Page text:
Starting in 2018, all students in Tennessee including adults will become eligible for free tuition at the state's community colleges and technical schools as long as they don't already have an associate's or bachelor's degree. It is an expansion of a program that began in 2015 offering free tuition to students who had graduated high school the previous spring.

Students must be state residents for at least a year before applying. To keep the scholarship, they have to enroll at least part-time, maintain a 2.0 GPA and complete eight hours of community service each semester.

The program cost the state lottery fund about $12 million in the first year and is expected to cost an additional $10 million a year to include adults."

 

You can get yer English Lit course, thanks to the State Gov and the Lottery program.  

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San Francisco

All 28,000 students at City College of San Francisco won't have to pay for their tuition, starting in the fall of 2017. The program is one of the most progressive because every resident is eligible no matter when they finished high school. And unlike other plans, it doesn't matter whether you're pursuing a degree or simply want to take one class. It also offers the poorest students additional money to help pay for these other expenses.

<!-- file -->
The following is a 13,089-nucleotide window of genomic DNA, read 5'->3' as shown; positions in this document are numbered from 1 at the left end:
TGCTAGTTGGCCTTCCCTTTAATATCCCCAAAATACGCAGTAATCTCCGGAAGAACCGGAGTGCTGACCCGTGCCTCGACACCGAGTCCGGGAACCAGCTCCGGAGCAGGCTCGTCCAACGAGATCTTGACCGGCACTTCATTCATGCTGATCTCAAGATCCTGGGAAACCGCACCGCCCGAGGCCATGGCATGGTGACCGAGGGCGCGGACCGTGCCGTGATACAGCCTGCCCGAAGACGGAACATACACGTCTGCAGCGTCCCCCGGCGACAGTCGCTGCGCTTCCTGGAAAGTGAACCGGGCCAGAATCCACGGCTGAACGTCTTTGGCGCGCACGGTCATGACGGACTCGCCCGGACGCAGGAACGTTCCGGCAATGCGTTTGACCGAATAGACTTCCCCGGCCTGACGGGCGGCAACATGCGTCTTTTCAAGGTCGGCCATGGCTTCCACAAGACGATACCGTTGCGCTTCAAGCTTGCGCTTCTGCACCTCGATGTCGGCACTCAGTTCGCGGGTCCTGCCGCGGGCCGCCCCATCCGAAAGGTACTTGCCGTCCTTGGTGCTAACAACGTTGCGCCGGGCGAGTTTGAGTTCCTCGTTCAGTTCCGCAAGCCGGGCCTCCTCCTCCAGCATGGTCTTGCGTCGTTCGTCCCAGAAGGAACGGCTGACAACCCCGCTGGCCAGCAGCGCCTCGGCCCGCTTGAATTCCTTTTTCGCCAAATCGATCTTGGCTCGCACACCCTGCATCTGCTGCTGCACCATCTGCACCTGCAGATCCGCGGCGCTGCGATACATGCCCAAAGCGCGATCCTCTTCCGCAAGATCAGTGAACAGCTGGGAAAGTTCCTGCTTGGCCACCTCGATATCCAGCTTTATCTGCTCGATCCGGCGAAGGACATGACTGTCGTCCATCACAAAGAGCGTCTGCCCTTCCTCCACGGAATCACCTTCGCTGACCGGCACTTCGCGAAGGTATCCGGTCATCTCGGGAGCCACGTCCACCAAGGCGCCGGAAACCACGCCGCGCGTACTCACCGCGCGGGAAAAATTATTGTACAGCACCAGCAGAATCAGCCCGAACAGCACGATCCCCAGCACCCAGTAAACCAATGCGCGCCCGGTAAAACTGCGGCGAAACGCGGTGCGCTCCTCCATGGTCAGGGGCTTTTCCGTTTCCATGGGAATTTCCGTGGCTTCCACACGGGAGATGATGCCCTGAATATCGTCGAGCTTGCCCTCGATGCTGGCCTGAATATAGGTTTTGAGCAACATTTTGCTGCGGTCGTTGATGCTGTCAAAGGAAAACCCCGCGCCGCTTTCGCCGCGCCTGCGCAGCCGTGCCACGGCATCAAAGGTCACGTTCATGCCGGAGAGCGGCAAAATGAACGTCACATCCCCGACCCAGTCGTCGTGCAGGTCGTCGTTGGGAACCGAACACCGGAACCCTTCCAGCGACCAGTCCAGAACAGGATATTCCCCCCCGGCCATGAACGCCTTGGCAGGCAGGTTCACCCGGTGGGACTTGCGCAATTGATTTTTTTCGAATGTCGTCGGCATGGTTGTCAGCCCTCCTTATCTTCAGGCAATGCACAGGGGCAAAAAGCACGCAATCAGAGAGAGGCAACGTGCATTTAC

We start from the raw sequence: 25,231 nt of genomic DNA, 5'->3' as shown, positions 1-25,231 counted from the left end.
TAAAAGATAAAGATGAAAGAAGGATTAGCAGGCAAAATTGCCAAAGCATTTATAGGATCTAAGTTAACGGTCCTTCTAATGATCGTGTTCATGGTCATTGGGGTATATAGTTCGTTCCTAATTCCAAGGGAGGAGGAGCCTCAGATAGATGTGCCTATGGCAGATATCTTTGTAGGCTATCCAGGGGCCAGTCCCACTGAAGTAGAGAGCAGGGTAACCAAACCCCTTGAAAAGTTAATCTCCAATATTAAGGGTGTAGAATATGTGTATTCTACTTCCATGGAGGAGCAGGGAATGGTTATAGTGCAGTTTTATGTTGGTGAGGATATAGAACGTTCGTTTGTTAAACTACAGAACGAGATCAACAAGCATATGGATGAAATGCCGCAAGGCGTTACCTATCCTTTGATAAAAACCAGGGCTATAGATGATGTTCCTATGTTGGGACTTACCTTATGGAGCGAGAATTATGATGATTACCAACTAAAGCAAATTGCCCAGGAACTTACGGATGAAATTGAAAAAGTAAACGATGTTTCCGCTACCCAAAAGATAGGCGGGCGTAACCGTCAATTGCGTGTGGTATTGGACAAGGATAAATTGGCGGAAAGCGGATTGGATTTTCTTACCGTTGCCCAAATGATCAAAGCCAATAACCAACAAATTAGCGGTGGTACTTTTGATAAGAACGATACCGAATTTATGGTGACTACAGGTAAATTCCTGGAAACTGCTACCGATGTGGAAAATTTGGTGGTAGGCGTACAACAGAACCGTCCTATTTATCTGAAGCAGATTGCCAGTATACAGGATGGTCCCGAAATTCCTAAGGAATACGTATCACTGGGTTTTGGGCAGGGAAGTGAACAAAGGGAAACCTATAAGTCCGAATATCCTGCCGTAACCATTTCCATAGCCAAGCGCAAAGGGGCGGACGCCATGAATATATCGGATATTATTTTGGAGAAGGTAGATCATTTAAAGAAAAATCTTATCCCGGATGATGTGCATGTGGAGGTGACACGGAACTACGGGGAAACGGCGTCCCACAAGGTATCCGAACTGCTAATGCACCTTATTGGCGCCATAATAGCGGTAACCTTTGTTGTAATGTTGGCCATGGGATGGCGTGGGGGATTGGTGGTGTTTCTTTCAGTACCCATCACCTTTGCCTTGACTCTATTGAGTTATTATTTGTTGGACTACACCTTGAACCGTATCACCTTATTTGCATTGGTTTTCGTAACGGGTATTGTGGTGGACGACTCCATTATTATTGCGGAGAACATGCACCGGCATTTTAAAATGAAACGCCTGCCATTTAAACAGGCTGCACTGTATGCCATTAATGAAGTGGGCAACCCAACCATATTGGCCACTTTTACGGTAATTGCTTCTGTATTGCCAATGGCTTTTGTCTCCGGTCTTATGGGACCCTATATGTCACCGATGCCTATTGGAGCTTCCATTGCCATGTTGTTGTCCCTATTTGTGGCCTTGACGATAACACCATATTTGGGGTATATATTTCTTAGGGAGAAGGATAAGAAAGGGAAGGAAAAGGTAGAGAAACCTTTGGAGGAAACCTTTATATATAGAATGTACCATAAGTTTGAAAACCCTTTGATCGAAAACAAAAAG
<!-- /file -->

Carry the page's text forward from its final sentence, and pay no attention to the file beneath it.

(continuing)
The city is increasing a real estate transfer tax on luxury properties to pay for the scholarship, which is expected to cost $5.4 million over the first two years.

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New York

In April, New York became the first state to make tuition free for both two- and four- year colleges beginning this fall. Eligible undergraduate students won't have to pay anything for tuition at a State University or City University of New York school.

But students whose families earn more than $125,000 a year won't be eligible. Even though you don't need to be a recent high school grad, you cannot already have a degree. You also must enroll as a full-time student and are required to live and work in New York for the same number of years you received the scholarship.